the holy worm of our tongues singing praise
our faces shining like cities our being one among many
our climbing Jacob's ladder to rock in the arms of angels
our walking here and there on the earth and looking around
Philip Schultz's work has always evoked "a brilliant cavalcade of people
and images that make you want to laugh and cry at the same time"
(Yehuda Amichai), but the poems in this new collection-his first in fifteen years--register a movement from desire, pain, and loss to sympathy, understanding, and love. In these meditations on friendship and the forgotten of our world, these elegies for the displaced and cherished dead, there is something new and wonderful-praise.
From the seemingly trivial hums and beeps of an answering machine to the painful experience of being touched by Alzheimer's, these extraordinary poems suffuse human experience with the wonder, laughter, and luminosity of life. With an intensity akin to prayer, they celebrate love--be it sexual, familial, romantic, or otherwise--in all its wonder and complexity, singing praise for what is most vulnerable, beautiful, and innocent in ourselves.
"synopsis" may belong to another edition of this title.
Philip Schultz is the author of several collections of poetry. His work has been published in countless magazines, including the New Yorker, Partisan Review, the New Republic, and the Paris Review. He has received awards from the American Academy of Arts and Letters and the Academy of American Poets, as well as the Levinson Award from Poetry magazine. He lives in East Hampton, New York.
His first in 15 years, Schultz's third collection of poems confirms this poet's calling as an elegist, whether remembering his mother ("Apartment Sale," "Nomads," "Stories"), his father ("Mr. Parsky"), or writers like Yehuda Amichai, Joseph Brodsky, John Cheever and William Dickey. The long poem that concludes the book, "Souls Over Harlem," provides a stark account of a friend who "parked on a cliff in the cold wind of the Pacific and stuck his mulatto face in a plastic bag and drank snail poison, and burned his intestines to an ash transparency." Over the course of the poem, Schultz's guilt over not being able to save his friend is interwoven with his diffidence over the gap between his lifestyle as a Hampton-izing New Yorker and the plight of so many inner-city Blacks in Harlem. The frisson of better city living is sent up in the ode "City Dogs," with "fancy over-fluffed pedigrees prattling toward pedicures, Saturday afternoon perambulations in Village runs." Schultz has tendencies toward poems that read like lineated prose ("My Friend Is Making Himself," "The Answering Machine," "Ars Poetica," "Personally") and an excessive use of weak similes, as in this schmaltzy passage from "Change," a poem that incorporates over a dozen: "Surely you've never tasted it before, lavender, like lilacs on the first fine day of May, the happiest of seasons. Now your heart is thumping like a tail." Schultz is at his best in the gritty voice of a "Prison Doctor," who bears witness to this world in all its woundedness where gold teeth are "sliced out of sleeping mouths for trophy earrings, all paranoia's graffiti pleading Doc please yank this sardine-can shaft, this mea culpa, out of my memory."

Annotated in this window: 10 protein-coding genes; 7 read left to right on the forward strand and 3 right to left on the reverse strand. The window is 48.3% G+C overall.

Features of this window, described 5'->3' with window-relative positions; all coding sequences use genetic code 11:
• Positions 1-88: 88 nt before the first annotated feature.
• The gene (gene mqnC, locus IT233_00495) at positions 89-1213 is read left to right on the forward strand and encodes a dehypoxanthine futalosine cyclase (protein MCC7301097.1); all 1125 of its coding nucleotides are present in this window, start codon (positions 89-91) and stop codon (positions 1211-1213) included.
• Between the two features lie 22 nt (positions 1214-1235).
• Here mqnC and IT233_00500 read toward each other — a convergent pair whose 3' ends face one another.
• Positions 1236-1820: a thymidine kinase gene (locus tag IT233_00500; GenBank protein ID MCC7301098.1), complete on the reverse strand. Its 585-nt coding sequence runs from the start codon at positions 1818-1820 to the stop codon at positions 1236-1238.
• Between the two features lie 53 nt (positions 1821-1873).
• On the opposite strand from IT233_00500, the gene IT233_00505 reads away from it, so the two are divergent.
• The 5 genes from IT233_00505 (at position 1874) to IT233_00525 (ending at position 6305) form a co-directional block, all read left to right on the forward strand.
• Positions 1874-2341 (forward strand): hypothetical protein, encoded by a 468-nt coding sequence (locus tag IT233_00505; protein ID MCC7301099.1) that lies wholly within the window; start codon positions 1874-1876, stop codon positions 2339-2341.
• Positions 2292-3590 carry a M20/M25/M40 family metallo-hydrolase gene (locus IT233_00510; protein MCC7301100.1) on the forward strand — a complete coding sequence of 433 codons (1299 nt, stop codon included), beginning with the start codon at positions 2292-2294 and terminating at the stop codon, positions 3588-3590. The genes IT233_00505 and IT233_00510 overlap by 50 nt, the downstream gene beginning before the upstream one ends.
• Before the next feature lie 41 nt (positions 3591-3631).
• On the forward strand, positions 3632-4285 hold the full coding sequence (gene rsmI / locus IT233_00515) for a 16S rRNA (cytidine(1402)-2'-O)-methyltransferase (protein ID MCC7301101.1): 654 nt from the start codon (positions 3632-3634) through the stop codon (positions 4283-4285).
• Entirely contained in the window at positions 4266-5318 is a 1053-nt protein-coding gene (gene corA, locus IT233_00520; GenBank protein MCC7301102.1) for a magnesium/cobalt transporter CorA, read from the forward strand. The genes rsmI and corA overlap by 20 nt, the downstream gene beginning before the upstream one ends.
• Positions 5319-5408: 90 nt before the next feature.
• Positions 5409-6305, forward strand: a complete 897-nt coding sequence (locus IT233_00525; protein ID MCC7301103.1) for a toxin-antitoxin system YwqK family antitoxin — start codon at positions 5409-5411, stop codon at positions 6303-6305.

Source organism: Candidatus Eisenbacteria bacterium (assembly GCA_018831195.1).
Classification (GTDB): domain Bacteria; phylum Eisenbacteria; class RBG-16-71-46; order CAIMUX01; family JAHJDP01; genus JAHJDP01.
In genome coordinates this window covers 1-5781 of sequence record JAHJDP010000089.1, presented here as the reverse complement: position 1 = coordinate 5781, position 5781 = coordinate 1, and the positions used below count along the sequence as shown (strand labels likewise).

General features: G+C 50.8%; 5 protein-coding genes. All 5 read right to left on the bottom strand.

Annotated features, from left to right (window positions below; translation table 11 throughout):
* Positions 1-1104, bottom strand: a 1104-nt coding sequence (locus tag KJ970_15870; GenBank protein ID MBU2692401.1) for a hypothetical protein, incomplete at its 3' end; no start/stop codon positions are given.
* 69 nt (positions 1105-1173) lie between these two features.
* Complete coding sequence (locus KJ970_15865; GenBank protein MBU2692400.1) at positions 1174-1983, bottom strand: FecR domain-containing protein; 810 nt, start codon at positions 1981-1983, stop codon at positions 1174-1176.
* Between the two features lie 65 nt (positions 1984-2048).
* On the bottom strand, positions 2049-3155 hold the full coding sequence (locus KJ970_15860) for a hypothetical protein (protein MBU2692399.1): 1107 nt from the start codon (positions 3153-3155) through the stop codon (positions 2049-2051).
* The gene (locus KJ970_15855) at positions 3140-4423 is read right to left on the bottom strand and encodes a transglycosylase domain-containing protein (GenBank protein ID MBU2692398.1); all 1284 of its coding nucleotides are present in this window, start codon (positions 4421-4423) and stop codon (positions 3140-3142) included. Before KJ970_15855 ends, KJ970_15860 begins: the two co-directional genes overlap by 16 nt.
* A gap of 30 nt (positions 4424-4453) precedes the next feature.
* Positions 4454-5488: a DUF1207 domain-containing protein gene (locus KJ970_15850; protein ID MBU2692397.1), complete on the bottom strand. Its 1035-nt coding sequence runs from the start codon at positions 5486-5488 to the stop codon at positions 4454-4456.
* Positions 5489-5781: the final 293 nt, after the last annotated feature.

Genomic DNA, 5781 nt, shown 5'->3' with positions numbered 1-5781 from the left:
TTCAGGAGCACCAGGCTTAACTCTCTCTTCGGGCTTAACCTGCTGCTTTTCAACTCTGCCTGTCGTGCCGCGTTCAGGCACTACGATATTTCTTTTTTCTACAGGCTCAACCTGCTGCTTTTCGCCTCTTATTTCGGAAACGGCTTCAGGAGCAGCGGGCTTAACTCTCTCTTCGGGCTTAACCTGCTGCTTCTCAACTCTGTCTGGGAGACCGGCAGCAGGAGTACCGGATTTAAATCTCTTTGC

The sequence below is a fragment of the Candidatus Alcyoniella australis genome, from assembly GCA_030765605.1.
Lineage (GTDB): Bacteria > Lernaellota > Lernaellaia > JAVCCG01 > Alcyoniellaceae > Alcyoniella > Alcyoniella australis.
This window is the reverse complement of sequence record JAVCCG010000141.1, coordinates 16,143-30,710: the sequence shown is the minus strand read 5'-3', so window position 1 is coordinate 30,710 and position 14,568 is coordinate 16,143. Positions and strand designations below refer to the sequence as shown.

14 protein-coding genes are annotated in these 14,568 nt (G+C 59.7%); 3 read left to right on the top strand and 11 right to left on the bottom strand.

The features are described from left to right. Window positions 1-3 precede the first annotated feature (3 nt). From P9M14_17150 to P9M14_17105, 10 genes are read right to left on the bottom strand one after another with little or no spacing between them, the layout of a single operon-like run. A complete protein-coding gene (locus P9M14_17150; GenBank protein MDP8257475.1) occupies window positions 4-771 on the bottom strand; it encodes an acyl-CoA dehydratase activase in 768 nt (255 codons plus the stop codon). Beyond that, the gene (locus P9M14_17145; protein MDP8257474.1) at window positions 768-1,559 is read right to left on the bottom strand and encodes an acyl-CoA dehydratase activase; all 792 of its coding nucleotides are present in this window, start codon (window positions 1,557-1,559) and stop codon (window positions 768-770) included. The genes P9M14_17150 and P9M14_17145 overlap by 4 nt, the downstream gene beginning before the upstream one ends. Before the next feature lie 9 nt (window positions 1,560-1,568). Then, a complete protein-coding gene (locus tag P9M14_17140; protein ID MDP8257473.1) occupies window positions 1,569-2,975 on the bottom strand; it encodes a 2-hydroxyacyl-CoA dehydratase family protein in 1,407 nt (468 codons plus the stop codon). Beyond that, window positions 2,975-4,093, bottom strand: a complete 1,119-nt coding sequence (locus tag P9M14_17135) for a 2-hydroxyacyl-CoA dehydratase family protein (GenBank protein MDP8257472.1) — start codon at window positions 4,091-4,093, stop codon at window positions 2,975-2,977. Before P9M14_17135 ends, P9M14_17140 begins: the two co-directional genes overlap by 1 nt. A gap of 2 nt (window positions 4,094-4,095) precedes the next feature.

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Book Description Harcourt, New York, 2002. Hardcover. Book Condition: New. Dust Jacket Condition: New. First Edition. New book, unmarked, in crisp dj. 96 pp; 96 pages. Bookseller Inventory # 37693
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Book Description Harcourt. Hardcover. Book Condition: New. 0151006660 New Condition. Bookseller Inventory # NEW7.0966531
Book Description Harcourt, 2002. Hardcover. Book Condition: New. book. Bookseller Inventory # M0151006660